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Red Sox

Schilling: Sox ‘Quit On Each Other’

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After the heartbreaking loss in the 2003 playoffs, Epstein went out and landed the Red Sox another pitching ace in Curt Schilling. Schilling become a Red Sox legend for years to come after helping the Red Sox win two World Series titles in his four years in Boston.

After the heartbreaking loss in the 2003 playoffs, Epstein went out and landed the Red Sox another pitching ace in Curt Schilling. Schilling become a Red Sox legend for years to come after helping the Red Sox win two World Series titles in his four years in Boston.

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BOSTON (CBS)  -Former Red Sox pitcher Curt Schilling joined 98.5 The Sports Hub’s Felger & Massarotti on Monday to give his thoughts on the State of the Red Sox.

The 2004 World Series hero said he was disappointed and angry at a 2011 Red Sox team that flat out quit.

“These players quit. They quit on each other, they quit on the manager, they quit on the organization and they quit fans. That much is clear,” said Schilling.

He also responded to John Henry’s surprise visit to the Hub on Friday, and his defense that the Red Sox brass was not involved in the release of information about former manager Terry Francona’s personal life.

Schilling did not mince words when it comes to the Red Sox owner.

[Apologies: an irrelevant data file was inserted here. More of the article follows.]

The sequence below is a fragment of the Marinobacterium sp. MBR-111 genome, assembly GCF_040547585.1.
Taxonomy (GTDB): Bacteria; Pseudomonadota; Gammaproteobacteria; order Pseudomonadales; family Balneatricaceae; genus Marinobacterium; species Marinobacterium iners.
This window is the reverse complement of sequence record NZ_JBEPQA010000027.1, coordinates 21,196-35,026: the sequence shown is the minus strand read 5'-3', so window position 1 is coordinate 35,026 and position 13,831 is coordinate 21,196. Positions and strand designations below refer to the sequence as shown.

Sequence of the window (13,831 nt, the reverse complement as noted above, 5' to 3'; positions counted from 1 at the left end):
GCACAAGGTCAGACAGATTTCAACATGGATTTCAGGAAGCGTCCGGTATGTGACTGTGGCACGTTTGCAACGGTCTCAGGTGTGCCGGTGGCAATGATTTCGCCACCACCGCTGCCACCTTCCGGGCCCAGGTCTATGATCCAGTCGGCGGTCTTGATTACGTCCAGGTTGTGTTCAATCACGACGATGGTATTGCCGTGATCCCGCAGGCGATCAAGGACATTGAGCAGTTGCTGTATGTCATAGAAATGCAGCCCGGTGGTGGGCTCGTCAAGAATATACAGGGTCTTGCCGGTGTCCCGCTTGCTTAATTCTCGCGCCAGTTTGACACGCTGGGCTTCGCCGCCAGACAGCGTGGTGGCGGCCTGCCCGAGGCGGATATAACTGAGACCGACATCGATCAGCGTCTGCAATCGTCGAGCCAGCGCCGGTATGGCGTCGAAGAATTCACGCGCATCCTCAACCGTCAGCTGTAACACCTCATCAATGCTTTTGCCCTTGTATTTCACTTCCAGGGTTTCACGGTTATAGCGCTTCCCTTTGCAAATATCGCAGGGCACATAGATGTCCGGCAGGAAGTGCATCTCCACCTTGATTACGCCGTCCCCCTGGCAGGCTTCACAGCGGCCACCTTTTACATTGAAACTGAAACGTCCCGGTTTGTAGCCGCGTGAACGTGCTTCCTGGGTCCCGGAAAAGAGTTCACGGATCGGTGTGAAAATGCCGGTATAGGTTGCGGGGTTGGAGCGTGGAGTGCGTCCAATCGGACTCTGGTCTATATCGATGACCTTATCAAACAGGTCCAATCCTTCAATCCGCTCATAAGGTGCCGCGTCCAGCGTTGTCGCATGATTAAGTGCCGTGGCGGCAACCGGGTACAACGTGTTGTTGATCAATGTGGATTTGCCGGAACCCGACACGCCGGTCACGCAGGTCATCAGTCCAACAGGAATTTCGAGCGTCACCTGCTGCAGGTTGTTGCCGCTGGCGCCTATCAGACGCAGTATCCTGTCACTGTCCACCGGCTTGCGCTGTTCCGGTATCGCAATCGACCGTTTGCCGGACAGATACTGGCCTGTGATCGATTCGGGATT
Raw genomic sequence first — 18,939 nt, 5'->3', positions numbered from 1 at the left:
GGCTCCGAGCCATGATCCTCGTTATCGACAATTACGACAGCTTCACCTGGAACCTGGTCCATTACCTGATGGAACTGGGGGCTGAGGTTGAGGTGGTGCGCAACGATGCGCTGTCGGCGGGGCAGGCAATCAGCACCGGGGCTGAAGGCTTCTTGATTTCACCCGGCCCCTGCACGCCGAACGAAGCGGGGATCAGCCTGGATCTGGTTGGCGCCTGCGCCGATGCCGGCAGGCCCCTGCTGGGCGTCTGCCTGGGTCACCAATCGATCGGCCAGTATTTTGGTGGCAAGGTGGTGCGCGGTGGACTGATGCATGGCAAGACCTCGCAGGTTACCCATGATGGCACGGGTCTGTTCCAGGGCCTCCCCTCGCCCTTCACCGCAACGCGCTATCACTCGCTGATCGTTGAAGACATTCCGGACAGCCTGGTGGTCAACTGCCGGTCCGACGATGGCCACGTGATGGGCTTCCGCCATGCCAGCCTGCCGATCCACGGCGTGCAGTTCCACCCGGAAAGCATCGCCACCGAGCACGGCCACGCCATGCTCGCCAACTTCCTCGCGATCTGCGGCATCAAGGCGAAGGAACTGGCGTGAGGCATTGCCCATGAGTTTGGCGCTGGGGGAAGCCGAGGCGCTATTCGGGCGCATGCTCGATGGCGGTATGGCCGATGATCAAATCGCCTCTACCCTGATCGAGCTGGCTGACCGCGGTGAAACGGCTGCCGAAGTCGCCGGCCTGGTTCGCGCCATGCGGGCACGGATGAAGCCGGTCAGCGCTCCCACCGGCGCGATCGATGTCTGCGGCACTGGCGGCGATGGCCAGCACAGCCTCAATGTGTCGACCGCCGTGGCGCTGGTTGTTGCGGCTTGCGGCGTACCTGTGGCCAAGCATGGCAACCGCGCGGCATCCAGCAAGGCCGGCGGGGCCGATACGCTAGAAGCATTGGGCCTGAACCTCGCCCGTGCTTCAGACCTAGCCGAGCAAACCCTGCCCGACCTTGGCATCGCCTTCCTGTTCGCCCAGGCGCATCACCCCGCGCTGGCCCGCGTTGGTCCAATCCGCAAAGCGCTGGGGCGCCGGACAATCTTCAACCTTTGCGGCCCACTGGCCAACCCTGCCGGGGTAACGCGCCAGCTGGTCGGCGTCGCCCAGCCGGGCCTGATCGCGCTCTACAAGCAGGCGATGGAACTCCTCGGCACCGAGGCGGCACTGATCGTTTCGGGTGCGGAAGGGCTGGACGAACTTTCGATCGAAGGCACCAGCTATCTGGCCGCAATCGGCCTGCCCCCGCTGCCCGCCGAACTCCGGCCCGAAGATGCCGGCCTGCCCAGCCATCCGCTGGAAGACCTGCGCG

“I think he’s full of (expletive deleted); disingenuous at best,” said Schilling. “I think there’s been a lot of that. When Terry (Francona) comes out very candidly, ‘I didn’t think the ownership of this team had my back,’ that is a much more powerful statement than the words being used.”

“Then to have someone follow it up by someone saying I was confused by that, that’s not true” Schilling said of Henry’s comments. “They would love everyone to believe they just sit back and watch baseball ops. That’s not true. They’ve been involved. They’re always involved.”

Schilling said the organization is “fractured,” and he would be surprised if anyone would want to play there in the near future.

“You’ve got the ultimate in poison in the water there’s not a player in uniform that would trust anyone in that organization. When things like this information on Tito… when that starts coming from a ‘source’ that’s people with an agenda and power.”

“It’s a ton of mudslinging,” said Schilling.

They went on to discuss Terry Francona’s involvement in the collapse of the Sox, is Tito blameless? Did he do realize that he lost his players?

“No and I don’t think he tried to be. He is one of the few guys that have had the wherewithal, integrity to say this was my fault. I couldn’t reach the players,” Schilling answered.

“He did recognize, he said multiple times he tried to address it. He did the things he’s done in the past, but it stopped working this year,” said Schilling.

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